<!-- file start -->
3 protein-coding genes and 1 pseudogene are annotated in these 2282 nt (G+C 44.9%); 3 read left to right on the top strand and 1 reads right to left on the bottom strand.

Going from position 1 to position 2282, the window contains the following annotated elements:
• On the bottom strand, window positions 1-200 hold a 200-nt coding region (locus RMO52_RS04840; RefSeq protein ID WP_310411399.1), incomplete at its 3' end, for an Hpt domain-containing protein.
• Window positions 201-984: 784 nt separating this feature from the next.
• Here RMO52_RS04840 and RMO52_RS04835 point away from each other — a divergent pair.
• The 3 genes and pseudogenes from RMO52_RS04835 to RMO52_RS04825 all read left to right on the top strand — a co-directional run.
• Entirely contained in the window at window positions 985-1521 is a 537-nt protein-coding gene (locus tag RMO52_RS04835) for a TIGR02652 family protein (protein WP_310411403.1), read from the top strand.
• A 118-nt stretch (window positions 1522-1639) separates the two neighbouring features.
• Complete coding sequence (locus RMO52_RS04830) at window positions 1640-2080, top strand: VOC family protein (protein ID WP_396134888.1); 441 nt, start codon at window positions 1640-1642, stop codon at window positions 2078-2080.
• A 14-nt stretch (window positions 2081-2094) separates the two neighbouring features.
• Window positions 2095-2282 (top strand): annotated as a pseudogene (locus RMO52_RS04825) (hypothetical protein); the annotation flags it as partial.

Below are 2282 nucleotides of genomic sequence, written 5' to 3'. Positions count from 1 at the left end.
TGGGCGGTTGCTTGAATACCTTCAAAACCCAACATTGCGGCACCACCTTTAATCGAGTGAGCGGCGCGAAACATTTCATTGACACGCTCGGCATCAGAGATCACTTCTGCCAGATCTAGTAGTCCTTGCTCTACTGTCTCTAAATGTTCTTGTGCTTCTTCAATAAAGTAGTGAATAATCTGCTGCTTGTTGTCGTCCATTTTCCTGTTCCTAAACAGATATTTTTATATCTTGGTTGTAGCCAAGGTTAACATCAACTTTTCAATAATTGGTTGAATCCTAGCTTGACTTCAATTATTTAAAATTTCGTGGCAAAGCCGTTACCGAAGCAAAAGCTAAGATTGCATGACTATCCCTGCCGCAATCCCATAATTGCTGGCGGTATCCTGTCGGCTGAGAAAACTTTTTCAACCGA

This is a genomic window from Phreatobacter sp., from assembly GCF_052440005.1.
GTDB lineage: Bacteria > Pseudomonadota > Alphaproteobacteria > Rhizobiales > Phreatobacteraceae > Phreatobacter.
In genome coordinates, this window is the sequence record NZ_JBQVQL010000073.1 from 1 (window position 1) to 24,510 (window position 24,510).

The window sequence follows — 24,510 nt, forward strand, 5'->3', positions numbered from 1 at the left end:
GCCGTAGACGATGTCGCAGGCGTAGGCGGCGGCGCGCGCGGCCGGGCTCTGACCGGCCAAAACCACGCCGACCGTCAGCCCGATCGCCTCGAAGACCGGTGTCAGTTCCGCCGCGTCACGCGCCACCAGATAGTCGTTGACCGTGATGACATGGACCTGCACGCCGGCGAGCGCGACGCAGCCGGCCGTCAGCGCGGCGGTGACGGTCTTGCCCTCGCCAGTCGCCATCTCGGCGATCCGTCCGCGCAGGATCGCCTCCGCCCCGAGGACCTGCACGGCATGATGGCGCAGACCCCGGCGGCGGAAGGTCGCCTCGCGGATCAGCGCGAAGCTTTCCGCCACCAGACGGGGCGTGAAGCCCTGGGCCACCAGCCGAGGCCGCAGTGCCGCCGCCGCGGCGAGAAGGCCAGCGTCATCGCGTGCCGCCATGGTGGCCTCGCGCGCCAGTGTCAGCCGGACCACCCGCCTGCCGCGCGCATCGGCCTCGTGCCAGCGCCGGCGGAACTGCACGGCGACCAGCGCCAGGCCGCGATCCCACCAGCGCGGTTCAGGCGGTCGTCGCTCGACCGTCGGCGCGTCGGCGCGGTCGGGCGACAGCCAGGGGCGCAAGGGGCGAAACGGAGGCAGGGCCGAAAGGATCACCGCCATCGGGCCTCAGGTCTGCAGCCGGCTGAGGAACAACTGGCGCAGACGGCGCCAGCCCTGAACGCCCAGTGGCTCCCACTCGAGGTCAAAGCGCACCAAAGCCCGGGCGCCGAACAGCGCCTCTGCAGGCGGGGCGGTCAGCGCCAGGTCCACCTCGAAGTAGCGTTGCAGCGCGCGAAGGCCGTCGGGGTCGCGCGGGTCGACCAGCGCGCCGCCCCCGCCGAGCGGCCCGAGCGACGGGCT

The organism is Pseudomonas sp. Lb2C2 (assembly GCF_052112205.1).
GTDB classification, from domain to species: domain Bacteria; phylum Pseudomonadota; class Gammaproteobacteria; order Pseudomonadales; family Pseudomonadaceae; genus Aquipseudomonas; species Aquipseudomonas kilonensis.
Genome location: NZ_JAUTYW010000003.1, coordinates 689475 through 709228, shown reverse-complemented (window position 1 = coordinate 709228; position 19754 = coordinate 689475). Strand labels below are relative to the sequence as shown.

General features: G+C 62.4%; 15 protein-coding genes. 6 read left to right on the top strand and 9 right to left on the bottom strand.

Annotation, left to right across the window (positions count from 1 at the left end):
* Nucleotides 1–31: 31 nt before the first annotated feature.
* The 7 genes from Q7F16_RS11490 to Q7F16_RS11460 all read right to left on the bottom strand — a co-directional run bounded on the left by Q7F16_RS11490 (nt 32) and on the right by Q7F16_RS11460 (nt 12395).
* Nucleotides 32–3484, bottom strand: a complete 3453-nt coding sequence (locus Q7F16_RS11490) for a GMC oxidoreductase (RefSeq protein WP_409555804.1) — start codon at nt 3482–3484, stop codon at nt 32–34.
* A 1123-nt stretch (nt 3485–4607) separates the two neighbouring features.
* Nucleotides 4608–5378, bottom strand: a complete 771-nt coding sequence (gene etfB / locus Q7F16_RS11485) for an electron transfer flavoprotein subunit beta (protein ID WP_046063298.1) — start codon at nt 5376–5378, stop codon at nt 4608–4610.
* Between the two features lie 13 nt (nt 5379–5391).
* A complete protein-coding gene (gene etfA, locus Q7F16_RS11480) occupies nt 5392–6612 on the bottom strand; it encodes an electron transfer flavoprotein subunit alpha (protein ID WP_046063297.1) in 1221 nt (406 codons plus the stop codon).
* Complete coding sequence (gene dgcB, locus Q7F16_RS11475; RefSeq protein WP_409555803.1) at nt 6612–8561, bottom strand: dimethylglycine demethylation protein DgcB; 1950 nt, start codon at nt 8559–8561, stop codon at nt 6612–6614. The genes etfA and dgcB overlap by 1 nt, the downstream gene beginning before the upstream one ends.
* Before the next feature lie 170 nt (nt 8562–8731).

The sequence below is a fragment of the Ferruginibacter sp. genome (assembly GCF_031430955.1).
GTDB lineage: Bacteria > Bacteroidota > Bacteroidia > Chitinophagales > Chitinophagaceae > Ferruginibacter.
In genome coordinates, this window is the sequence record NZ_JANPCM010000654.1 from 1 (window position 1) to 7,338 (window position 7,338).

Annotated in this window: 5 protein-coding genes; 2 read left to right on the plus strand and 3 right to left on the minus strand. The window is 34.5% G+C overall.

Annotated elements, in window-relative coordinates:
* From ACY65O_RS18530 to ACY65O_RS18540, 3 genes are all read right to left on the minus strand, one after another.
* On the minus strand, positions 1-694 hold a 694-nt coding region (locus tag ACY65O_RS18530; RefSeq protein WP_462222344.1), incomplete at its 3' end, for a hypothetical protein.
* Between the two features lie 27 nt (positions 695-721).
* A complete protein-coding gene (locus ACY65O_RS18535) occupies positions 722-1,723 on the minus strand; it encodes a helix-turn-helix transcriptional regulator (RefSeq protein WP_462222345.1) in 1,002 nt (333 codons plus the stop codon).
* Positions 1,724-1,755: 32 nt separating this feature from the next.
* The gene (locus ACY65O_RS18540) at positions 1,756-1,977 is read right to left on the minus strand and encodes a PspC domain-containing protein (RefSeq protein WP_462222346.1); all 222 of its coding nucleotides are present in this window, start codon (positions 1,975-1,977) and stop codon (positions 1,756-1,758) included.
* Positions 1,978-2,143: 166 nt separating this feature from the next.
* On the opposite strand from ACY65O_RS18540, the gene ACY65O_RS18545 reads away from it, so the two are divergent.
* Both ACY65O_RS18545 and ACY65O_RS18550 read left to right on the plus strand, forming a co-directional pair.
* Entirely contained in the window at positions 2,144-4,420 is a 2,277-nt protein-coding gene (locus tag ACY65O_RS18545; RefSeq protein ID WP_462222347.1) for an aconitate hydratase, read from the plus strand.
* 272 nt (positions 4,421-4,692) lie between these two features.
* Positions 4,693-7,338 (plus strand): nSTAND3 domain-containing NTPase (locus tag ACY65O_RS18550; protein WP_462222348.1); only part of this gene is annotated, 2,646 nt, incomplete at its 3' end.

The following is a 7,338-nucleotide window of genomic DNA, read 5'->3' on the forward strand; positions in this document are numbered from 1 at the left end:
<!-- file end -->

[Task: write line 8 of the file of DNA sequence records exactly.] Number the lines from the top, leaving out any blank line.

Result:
• A 118-nt stretch (window positions 1522-1639) separates the two neighbouring features.